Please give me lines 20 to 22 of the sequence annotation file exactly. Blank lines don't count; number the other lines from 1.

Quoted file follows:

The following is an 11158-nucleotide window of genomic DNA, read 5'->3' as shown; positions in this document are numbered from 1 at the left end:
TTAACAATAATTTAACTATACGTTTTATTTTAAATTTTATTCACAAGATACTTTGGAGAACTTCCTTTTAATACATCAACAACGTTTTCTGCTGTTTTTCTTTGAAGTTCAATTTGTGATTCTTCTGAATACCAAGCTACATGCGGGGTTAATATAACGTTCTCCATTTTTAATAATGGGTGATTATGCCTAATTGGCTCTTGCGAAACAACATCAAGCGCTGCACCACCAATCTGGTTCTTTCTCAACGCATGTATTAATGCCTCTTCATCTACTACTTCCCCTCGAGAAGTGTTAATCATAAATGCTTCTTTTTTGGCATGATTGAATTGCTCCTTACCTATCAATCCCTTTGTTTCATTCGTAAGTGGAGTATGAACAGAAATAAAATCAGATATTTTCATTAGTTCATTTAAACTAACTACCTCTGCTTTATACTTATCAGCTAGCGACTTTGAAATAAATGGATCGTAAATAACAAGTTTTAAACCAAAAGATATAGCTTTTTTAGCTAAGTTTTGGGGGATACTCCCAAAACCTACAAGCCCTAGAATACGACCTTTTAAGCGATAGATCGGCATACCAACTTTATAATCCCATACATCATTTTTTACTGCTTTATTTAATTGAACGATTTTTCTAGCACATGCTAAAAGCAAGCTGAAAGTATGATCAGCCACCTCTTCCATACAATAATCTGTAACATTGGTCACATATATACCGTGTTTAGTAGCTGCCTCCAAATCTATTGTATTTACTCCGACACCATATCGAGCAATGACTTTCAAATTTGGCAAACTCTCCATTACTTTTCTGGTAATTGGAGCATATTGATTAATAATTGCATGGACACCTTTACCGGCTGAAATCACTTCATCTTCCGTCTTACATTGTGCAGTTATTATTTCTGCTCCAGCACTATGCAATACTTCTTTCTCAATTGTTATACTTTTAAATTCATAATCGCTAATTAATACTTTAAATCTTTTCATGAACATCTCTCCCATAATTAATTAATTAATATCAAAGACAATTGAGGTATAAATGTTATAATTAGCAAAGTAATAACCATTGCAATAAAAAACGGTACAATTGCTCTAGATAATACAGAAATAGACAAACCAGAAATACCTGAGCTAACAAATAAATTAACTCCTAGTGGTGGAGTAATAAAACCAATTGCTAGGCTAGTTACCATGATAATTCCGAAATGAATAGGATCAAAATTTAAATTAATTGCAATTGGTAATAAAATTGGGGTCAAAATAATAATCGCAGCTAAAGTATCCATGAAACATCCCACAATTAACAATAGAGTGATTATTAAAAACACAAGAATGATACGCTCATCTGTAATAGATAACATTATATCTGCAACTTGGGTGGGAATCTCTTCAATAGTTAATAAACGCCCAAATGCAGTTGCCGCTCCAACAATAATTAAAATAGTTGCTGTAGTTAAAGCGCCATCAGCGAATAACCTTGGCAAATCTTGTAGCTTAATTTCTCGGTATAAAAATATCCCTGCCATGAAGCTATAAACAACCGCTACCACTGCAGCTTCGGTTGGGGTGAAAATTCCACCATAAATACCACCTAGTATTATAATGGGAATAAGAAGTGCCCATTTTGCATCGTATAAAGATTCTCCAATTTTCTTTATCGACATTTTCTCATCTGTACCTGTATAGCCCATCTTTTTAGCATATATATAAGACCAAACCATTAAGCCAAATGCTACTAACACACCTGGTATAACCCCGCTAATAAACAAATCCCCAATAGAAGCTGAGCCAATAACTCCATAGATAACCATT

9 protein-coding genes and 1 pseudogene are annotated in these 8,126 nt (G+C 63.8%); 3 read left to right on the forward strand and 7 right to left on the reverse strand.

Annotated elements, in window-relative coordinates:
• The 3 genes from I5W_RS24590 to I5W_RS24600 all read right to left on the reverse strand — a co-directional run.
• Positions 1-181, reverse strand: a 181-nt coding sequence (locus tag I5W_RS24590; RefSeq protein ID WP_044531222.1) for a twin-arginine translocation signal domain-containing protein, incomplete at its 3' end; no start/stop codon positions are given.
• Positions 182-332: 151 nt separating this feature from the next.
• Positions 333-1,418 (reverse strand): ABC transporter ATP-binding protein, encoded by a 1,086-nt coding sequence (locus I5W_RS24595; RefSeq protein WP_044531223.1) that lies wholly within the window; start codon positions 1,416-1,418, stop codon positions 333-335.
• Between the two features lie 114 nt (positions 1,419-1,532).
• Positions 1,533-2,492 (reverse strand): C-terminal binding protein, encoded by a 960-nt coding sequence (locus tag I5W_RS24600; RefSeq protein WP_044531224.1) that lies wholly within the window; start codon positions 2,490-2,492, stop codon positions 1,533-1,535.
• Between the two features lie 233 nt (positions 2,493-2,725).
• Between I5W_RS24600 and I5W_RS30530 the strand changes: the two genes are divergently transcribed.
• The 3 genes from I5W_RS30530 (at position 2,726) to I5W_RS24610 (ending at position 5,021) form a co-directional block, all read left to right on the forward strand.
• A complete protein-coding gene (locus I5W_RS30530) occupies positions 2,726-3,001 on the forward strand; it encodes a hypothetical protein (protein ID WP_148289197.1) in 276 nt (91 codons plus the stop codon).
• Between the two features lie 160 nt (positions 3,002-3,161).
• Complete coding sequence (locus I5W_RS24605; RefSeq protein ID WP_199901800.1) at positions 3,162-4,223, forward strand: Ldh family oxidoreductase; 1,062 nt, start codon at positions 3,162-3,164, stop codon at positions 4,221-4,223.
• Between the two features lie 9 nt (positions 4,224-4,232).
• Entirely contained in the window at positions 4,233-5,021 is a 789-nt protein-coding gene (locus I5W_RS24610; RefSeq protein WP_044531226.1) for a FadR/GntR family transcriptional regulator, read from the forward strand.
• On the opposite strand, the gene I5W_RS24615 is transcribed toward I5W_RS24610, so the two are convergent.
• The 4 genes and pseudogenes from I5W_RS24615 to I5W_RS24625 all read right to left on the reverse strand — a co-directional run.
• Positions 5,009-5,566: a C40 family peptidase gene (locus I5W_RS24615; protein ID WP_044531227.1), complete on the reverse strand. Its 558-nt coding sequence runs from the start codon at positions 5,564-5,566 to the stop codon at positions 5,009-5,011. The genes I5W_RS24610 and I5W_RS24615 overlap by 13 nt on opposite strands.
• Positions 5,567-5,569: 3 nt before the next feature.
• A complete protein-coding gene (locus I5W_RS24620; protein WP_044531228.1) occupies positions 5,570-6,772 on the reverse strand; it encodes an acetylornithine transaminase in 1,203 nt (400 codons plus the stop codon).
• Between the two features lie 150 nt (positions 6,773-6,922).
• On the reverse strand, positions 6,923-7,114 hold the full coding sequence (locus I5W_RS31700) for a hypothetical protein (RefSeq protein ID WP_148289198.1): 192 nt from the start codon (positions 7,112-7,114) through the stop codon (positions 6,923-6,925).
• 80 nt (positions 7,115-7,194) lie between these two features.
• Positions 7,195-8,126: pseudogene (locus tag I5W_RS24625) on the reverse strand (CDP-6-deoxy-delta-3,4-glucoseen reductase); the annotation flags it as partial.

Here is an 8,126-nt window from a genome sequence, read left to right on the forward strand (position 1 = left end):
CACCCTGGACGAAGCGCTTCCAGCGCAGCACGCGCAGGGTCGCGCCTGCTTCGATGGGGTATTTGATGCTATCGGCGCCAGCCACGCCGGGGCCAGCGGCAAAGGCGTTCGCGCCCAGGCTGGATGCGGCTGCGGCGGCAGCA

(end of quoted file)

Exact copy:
• The 4 genes and pseudogenes from I5W_RS24615 to I5W_RS24625 all read right to left on the reverse strand — a co-directional run.
• Positions 5,009-5,566: a C40 family peptidase gene (locus I5W_RS24615; protein ID WP_044531227.1), complete on the reverse strand. Its 558-nt coding sequence runs from the start codon at positions 5,564-5,566 to the stop codon at positions 5,009-5,011. The genes I5W_RS24610 and I5W_RS24615 overlap by 13 nt on opposite strands.
• Positions 5,567-5,569: 3 nt before the next feature.